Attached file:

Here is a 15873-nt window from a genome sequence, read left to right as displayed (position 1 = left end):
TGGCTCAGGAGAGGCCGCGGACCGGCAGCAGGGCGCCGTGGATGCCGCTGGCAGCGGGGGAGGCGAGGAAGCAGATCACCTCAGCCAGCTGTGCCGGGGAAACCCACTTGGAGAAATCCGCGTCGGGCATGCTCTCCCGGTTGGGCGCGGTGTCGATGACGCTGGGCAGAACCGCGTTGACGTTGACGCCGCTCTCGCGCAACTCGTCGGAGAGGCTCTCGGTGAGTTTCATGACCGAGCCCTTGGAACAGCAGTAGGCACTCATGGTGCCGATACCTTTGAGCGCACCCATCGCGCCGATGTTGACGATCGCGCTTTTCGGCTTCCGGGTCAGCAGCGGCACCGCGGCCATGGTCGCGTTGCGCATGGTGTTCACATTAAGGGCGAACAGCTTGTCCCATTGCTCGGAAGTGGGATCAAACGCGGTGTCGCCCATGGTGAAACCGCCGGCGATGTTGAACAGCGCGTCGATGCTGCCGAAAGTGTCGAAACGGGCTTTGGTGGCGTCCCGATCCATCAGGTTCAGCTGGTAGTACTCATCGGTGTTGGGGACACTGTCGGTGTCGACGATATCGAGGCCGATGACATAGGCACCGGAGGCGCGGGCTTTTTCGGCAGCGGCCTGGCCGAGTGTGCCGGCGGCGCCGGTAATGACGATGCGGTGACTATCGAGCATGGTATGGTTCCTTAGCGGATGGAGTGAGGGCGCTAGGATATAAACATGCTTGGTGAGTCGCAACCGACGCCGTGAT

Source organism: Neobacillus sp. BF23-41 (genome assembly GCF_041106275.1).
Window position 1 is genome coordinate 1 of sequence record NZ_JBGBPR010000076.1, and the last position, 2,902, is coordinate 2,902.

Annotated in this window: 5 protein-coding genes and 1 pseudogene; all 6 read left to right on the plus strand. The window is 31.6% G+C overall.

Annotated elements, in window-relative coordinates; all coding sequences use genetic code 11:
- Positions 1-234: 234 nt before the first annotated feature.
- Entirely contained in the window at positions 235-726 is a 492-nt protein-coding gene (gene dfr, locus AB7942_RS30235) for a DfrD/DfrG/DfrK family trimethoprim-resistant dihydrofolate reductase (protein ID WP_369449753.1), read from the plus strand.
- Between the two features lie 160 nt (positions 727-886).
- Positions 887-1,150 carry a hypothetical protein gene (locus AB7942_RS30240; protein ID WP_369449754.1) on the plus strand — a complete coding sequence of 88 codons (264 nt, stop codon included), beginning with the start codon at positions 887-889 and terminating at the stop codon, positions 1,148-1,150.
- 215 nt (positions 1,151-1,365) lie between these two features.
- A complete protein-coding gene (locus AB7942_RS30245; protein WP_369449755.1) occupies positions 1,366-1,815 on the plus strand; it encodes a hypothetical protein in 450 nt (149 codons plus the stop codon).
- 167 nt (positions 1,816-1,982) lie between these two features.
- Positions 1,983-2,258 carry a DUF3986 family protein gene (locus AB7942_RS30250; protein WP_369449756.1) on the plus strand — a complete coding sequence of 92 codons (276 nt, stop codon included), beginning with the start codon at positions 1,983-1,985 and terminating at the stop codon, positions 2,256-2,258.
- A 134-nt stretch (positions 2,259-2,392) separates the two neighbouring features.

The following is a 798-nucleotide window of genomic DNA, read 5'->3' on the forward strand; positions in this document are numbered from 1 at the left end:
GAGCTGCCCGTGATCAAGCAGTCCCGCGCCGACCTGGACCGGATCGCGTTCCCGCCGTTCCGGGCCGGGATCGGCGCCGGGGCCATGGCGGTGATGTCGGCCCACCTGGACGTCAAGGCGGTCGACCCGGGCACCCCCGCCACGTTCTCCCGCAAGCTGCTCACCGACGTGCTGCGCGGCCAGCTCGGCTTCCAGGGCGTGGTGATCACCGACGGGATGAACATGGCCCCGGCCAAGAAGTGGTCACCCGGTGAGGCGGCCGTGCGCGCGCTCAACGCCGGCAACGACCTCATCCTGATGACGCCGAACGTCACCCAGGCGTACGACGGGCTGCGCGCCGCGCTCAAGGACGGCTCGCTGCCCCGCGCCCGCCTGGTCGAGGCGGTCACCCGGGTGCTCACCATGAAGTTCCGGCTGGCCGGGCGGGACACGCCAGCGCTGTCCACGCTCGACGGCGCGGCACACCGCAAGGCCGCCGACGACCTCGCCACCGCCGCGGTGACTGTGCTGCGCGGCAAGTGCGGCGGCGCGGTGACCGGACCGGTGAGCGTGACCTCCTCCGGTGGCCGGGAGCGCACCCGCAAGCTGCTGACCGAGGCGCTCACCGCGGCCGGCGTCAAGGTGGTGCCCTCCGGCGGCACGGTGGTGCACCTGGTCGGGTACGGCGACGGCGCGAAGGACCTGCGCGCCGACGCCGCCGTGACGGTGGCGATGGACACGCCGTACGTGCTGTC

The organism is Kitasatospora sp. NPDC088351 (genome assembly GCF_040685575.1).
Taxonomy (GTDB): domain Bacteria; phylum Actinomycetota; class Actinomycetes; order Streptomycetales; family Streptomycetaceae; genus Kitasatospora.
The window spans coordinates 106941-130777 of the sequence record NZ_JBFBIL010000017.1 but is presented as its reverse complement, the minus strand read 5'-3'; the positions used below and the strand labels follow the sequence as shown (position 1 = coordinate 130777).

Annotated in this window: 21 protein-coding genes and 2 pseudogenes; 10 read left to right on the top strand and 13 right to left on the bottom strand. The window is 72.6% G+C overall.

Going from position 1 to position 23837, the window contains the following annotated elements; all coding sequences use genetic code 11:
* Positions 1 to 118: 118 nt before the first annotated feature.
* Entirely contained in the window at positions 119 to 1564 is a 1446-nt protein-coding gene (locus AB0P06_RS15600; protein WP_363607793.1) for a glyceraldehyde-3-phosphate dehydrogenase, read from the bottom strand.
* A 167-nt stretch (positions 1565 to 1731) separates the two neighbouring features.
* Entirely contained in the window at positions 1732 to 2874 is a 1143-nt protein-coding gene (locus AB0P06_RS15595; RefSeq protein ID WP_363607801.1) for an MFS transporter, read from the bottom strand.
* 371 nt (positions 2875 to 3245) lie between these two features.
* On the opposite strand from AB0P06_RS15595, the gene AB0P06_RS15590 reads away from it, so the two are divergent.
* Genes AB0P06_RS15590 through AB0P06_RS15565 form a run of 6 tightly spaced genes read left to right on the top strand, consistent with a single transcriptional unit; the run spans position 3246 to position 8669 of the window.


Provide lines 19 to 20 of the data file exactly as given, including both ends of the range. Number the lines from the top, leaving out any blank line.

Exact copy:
Taxonomy (GTDB): domain Bacteria; phylum Actinomycetota; class Actinomycetes; order Streptomycetales; family Streptomycetaceae; genus Kitasatospora.
The window spans coordinates 106941-130777 of the sequence record NZ_JBFBIL010000017.1 but is presented as its reverse complement, the minus strand read 5'-3'; the positions used below and the strand labels follow the sequence as shown (position 1 = coordinate 130777).